Start Submission Become a Reviewer

Reading: Citizen Science in Blue Care: a partnership between research, practice, policy and the commu...

Download

A- A+
Alt. Display

Poster Abstracts

Citizen Science in Blue Care: a partnership between research, practice, policy and the community

Authors:

Sanneke Grootjans ,

Department of Health Services Research, Care and Public Health Research Institute (CAPHRI), Faculty of Health, Medicine and Life Sciences, Maastricht University, NL
X close

Mandy Stijnen,

Department of Health Services Research, Care and Public Health Research Institute (CAPHRI), Faculty of Health, Medicine and Life Sciences, Maastricht University; Public Health Service South Limburg (GGD Zuid Limburg), NL
X close

Marielle Kroese,

Department of Health Services Research, Care and Public Health Research Institute (CAPHRI), Faculty of Health, Medicine and Life Sciences, Maastricht University, NL
X close

Dirk Ruwaard,

Department of Health Services Research, Care and Public Health Research Institute (CAPHRI), Faculty of Health, Medicine and Life Sciences, Maastricht University, NL
X close

Maria Jansen

Department of Health Services Research, Care and Public Health Research Institute (CAPHRI), Faculty of Health, Medicine and Life Sciences, Maastricht University; Public Health Service South Limburg (GGD Zuid Limburg), NL
X close

Abstract

Introduction: Health is a fundamental right for all human beings. One way to increase population health is the delivery of adequate health and social care. However, delivering tailored care can be a challenge, since health is interconnected with many factors outside the realm of the health sector itself. Hence, a Citizen Science project started as part of the Blue Care integrated community approach (ICA) located in four neighbourhoods of the city Maastricht, The Netherlands.

Aim and theory of change: The aim of the project is twofold: to develop knowledge with citizens that serves as input for policy development, and to empower the community by involving them as Citizens Scientists.

Short description of practice change implemented: In this project, tacit knowledge is yielded by the citizens themselves about the health enhancing and health damaging neighbourhood features, which are often a challenge to identify by policymakers. With adding tacit knowledge, policy can be tailored to the community. In addition, the Citizen Scientists are trained in the concept of health as the ability to adapt and self-manage, which should increase citizens’ health literacy, sense of coherence, community cohesion and quality of life.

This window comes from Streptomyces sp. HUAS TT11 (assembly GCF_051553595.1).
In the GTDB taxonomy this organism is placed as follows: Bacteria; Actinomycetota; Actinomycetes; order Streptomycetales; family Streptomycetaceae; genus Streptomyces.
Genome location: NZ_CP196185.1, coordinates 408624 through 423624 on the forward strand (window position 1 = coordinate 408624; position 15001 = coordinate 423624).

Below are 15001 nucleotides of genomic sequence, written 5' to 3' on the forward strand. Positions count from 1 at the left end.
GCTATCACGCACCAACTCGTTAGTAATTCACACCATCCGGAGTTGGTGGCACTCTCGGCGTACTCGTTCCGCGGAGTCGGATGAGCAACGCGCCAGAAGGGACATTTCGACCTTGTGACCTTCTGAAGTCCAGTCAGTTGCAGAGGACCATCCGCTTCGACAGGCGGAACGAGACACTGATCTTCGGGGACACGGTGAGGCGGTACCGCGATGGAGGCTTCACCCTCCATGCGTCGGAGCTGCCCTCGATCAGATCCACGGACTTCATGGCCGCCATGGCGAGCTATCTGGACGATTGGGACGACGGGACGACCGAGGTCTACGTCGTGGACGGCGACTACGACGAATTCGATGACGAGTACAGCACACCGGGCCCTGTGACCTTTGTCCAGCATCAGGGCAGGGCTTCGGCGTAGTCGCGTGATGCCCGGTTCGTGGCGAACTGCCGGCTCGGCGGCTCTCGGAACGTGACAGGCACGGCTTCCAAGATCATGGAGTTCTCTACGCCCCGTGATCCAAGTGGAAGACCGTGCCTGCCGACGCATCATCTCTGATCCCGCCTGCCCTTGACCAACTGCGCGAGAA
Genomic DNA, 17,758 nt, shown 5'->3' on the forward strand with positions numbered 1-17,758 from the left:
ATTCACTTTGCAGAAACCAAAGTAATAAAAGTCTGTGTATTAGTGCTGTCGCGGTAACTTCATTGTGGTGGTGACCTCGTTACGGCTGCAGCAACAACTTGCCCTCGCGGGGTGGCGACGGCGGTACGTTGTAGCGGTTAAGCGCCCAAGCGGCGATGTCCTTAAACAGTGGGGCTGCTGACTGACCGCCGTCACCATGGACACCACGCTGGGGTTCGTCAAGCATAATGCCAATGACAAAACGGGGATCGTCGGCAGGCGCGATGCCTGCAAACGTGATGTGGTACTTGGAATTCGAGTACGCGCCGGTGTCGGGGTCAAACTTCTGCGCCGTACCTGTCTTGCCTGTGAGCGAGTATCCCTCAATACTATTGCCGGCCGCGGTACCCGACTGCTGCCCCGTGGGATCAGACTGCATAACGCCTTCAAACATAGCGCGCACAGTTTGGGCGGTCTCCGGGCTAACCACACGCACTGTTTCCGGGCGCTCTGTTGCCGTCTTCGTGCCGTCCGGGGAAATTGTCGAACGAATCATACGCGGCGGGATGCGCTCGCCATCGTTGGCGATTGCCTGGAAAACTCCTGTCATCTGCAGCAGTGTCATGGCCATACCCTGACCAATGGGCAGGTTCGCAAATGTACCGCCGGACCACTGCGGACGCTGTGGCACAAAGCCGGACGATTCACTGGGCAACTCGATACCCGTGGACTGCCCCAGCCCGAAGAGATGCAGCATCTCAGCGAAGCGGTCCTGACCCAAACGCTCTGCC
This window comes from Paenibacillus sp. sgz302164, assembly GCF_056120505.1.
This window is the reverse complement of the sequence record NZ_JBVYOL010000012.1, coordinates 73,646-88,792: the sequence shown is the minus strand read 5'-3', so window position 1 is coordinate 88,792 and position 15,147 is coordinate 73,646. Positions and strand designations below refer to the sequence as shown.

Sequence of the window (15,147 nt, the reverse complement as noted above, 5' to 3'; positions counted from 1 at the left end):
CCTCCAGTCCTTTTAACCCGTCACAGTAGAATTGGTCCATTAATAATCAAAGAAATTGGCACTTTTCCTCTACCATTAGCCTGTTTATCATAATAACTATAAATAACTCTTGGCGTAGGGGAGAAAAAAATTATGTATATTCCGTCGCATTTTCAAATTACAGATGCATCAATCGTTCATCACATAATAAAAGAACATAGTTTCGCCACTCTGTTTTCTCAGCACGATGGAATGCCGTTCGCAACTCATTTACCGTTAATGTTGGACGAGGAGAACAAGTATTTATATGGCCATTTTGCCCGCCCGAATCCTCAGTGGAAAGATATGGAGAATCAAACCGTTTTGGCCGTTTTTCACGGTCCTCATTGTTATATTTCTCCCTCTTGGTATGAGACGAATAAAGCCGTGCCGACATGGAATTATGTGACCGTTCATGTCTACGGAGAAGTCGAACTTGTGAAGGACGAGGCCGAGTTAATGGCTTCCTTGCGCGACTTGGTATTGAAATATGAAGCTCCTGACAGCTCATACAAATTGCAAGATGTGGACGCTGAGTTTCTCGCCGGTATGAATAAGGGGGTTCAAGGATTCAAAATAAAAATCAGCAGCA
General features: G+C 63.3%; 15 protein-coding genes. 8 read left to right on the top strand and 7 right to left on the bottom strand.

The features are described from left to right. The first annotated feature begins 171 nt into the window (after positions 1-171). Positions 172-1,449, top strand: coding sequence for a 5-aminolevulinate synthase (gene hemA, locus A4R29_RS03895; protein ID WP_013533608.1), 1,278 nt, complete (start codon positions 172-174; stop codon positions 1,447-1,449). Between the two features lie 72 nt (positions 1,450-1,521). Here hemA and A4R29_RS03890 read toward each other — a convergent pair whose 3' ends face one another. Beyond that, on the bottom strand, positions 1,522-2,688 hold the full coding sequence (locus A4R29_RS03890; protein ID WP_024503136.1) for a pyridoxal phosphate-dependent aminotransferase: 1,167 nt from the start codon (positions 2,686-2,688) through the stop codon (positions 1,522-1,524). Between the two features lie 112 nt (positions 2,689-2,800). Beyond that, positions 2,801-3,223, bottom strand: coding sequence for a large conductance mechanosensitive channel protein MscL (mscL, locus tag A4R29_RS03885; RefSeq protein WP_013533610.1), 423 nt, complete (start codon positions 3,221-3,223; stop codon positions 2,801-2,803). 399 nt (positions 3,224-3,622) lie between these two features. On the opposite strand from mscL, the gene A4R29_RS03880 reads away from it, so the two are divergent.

Targeted population and stakeholders: The targeted population are the citizens living in four ‘Blue Care’ neighbourhoods. The neighbourhoods are deprived and low in literacy compared to the rest of Maastricht and the Netherlands.

Timeline: June-July 2018: Preparations project.

August – September 2018: Recruitment participants.

September 2018: Survey recruited participants (e.g. Resilience, Health).

September – October 2018: Training Citizen Scientists (3 trainings of 2,5 hours each).

October – November 2018: 6 weeks of data collection (Stimulation use of different data collection methods (e.g., photos, videos, observations etc.)).

December 2018 – January 2019: 2 focus groups, sharing the collected data (audio recorded and transcribed verbatim).

January – February 2019: Health festival/festive closure with festive graduation for the Citizen Scientists and follow-up survey.

Highlights (innovation, impact and outcomes)

The project is innovative since it integrates the fields of science, practice and policy with citizens as scientists.

Comments on sustainability: Local policy should adopt Citizen Science to improve practicability and to close the gap between policy and practice.

Comments on transferability: The do’s and don’ts of the process and the outcomes will be presented which may be helpful for other comparable initiatives.

Conclusions (comprising key findings): Citizen Science may be one of the answers to improve actual feasibility and sustainability of population health policy.

Discussions: Citizen Science is a promising approach to promote policy that goes beyond paper especially in deprived communities. To pursue this, long-term engagement of citizens is needed to add tacit knowledge to local health and social care policy.

Lessons learned: Citizen Science is no threat to scientific quality nor to research methodology.

Citizen Science adds tacit knowledge.

Citizen Science may enhance the feeling of ownership and therefore policy implementation.

How to Cite: Grootjans S, Stijnen M, Kroese M, Ruwaard D, Jansen M. Citizen Science in Blue Care: a partnership between research, practice, policy and the community. International Journal of Integrated Care. 2019;19(4):432. DOI: http://doi.org/10.5334/ijic.s3432
9
Views
8
Downloads
Published on 08 Aug 2019.

Downloads

  • PDF (EN)

    comments powered by Disqus